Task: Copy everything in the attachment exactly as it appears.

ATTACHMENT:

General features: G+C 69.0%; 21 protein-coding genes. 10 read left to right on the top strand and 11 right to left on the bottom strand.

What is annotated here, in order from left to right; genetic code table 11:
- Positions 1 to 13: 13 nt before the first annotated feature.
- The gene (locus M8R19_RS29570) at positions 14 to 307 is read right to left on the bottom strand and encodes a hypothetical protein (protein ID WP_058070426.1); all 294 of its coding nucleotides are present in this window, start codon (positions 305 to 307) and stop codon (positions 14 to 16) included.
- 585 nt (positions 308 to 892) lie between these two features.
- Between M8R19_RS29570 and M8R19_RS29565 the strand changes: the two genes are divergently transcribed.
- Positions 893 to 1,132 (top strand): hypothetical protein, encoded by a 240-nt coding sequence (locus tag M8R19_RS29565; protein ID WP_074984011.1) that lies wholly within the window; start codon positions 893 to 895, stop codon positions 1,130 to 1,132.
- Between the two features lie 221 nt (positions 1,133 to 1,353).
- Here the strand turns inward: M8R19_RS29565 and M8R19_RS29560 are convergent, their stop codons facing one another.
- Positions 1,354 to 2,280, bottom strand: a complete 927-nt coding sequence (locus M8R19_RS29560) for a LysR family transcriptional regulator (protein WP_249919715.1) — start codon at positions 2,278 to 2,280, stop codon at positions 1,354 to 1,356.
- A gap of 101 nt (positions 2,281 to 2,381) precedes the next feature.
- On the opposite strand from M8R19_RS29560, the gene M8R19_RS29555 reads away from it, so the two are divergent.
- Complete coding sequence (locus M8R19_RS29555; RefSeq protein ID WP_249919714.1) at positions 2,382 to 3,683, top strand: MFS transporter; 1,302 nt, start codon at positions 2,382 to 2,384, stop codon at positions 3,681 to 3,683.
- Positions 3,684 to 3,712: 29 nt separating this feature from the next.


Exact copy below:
General features: G+C 69.0%; 21 protein-coding genes. 10 read left to right on the top strand and 11 right to left on the bottom strand.

What is annotated here, in order from left to right; genetic code table 11:
- Positions 1 to 13: 13 nt before the first annotated feature.
- The gene (locus M8R19_RS29570) at positions 14 to 307 is read right to left on the bottom strand and encodes a hypothetical protein (protein ID WP_058070426.1); all 294 of its coding nucleotides are present in this window, start codon (positions 305 to 307) and stop codon (positions 14 to 16) included.
- 585 nt (positions 308 to 892) lie between these two features.
- Between M8R19_RS29570 and M8R19_RS29565 the strand changes: the two genes are divergently transcribed.
- Positions 893 to 1,132 (top strand): hypothetical protein, encoded by a 240-nt coding sequence (locus tag M8R19_RS29565; protein ID WP_074984011.1) that lies wholly within the window; start codon positions 893 to 895, stop codon positions 1,130 to 1,132.
- Between the two features lie 221 nt (positions 1,133 to 1,353).
- Here the strand turns inward: M8R19_RS29565 and M8R19_RS29560 are convergent, their stop codons facing one another.
- Positions 1,354 to 2,280, bottom strand: a complete 927-nt coding sequence (locus M8R19_RS29560) for a LysR family transcriptional regulator (protein WP_249919715.1) — start codon at positions 2,278 to 2,280, stop codon at positions 1,354 to 1,356.
- A gap of 101 nt (positions 2,281 to 2,381) precedes the next feature.
- On the opposite strand from M8R19_RS29560, the gene M8R19_RS29555 reads away from it, so the two are divergent.
- Complete coding sequence (locus M8R19_RS29555; RefSeq protein ID WP_249919714.1) at positions 2,382 to 3,683, top strand: MFS transporter; 1,302 nt, start codon at positions 2,382 to 2,384, stop codon at positions 3,681 to 3,683.
- Positions 3,684 to 3,712: 29 nt separating this feature from the next.